Ive heard Pauletta Bracy praised for more than two decades. Curiously, our paths never crossed until last month when I finally met N.C. Centrals illustrious professor at a celebration of multicultural childrens books that shes led at Quail Ridge Books & Music in Raleigh for 13 years.
It was a heartening evening in view of recent statistics released by the Cooperative Childrens Book Center, a Wisconsin library that specializes in researching childrens literature. Their analysis of 3,600 books in 2012 found that 119 had significant African or African-American content; 76 had significant Asian/Pacific or Asian/Pacific American content; 54 had significant Latino content; and 22 had Native American themes. In all, 216 of the books were written and/or illustrated by people from those groups.
Is this trend changing? None of the 2014 Caldecott and Newbery award winners featured characters of color.
I was greeted that evening by the sight of multicultural books heaped on a large table. I was savoring that image when Carol Moyer, head of Quail Ridges childrens department, presented me with Braceys 20-page bibliography a cornucopia of books featuring characters of color.
The event began with presentations by two African-American picture book artists from Charlotte. The playful Tameka Fryer Brown read aloud her melodic My Cold Plum Lemon Pie Bluesy Mood (Viking, ages 3-6). Her lyrical associations of colors and moods depict one young boys emotional day, including his happy cold-plum eating/grape-juice drinking /bobbing to the beat kind of mood and an upset that stirs storm brewing inside gray. Illustrator Shane Evans colors are as vivid as Browns words, rhythms and her spirited reading.
Self-taught illustrator Vanessa Brantley-Newton gave a rich rendition of her recent collaboration with Debbie Levy, reading and singing their picture book We Shall Overcome: The Story of a Song (Disney, ages 5-10). Levys well-organized, clearly written words trace the song from the times of slavery to the post-civil rights era. Brantley-Newtons collages show historical and cultural perspectives, her illustrative choices as diverse as the people who come together to seek equality and those who continue to fight for justice throughout the world.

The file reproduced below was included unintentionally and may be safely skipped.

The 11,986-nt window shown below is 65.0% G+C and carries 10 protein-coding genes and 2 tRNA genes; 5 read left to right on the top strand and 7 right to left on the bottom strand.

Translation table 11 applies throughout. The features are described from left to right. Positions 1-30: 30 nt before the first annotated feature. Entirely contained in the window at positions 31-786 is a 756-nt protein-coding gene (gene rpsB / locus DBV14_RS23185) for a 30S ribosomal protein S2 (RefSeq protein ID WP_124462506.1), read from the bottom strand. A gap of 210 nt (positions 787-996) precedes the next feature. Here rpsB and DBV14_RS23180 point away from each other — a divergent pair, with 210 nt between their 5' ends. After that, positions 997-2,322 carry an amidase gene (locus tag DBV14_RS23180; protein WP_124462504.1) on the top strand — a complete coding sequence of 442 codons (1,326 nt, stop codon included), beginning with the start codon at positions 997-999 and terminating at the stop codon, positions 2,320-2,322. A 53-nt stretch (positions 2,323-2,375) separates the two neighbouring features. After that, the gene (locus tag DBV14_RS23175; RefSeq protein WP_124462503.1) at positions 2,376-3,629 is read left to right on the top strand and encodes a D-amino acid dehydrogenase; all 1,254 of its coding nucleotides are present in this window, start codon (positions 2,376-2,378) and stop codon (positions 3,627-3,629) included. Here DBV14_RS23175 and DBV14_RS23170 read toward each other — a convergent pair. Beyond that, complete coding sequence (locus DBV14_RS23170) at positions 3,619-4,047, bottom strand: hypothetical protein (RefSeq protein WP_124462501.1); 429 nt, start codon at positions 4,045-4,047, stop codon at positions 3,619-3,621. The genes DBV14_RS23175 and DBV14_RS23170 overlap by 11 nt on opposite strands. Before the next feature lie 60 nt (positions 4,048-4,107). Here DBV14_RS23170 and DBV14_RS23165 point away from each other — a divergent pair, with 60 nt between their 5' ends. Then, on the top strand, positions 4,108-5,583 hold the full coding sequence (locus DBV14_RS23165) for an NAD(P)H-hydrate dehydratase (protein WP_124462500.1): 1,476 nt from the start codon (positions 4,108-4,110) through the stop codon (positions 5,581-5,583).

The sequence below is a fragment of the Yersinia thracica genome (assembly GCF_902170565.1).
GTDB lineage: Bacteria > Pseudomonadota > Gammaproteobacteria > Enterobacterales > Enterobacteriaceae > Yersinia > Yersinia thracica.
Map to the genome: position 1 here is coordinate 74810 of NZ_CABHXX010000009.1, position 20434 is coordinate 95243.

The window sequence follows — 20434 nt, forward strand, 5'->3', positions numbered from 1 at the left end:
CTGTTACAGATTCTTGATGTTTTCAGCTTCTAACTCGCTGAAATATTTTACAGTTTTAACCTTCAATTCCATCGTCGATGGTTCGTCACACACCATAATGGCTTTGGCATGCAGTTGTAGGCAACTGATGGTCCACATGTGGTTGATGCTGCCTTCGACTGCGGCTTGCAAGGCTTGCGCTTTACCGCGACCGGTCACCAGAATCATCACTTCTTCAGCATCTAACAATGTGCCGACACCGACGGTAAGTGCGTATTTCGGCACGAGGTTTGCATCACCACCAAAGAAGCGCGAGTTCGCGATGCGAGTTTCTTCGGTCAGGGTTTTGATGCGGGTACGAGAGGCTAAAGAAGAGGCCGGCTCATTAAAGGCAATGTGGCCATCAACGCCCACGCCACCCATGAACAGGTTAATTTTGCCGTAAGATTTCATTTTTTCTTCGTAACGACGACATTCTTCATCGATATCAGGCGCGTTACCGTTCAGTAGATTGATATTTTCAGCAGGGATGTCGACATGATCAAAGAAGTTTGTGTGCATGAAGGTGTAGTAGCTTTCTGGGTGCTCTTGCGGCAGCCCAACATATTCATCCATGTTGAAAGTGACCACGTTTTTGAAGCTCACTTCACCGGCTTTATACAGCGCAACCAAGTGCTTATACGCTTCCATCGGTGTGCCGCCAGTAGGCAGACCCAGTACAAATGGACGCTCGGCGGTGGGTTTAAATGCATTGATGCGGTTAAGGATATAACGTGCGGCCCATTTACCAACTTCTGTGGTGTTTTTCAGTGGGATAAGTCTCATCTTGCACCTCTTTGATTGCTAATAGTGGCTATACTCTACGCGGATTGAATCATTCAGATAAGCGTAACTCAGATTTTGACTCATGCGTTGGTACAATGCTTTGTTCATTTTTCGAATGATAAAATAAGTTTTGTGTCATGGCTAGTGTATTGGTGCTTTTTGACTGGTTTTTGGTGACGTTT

Bracy invited the attendees to consider such questions as: When will books be equal enough? What number would make them equal? Whose responsibility is it to get these books known? Should we have multicultural awards? What defines authenticity? All sparked thought and lively discussion.
Finally, Bracy turned to the large collection of noteworthy books from the past year. Here is a a short list of some of her favorites to start your multicultural musings:
• Monica Browns biography, Tito Puente, Mambo King (HarperCollins; ages 5-8).
• Bonnie Christensens A Single Pebble: A Story of the Silk Road (Roaring Brook, ages 5-9).
• Leesa Cline-Ransomes Light in the Darkness: A Story About How Slaves Learned in Secret (Jump at the Sun, ages 7-10).
• Kelly Cunnanes Mauritanian tale, Deep in the Sahara (Schwartz & Wade, ages 5-8).
• Ji-li Jiangs story of the Chinas Cultural Revolution, Red Kite, Blue Kite (Hyperion, ages 8 and up).
• Alma Flor Adas complex views of Latinos through 12 narrative poems, Yes! We Are Latinos! (Charlesbridge, ages 12 and up).
• Ann Burgs free-verse story of a Haitian girl, Serafinas Promise (Scholastic, ages 9-12).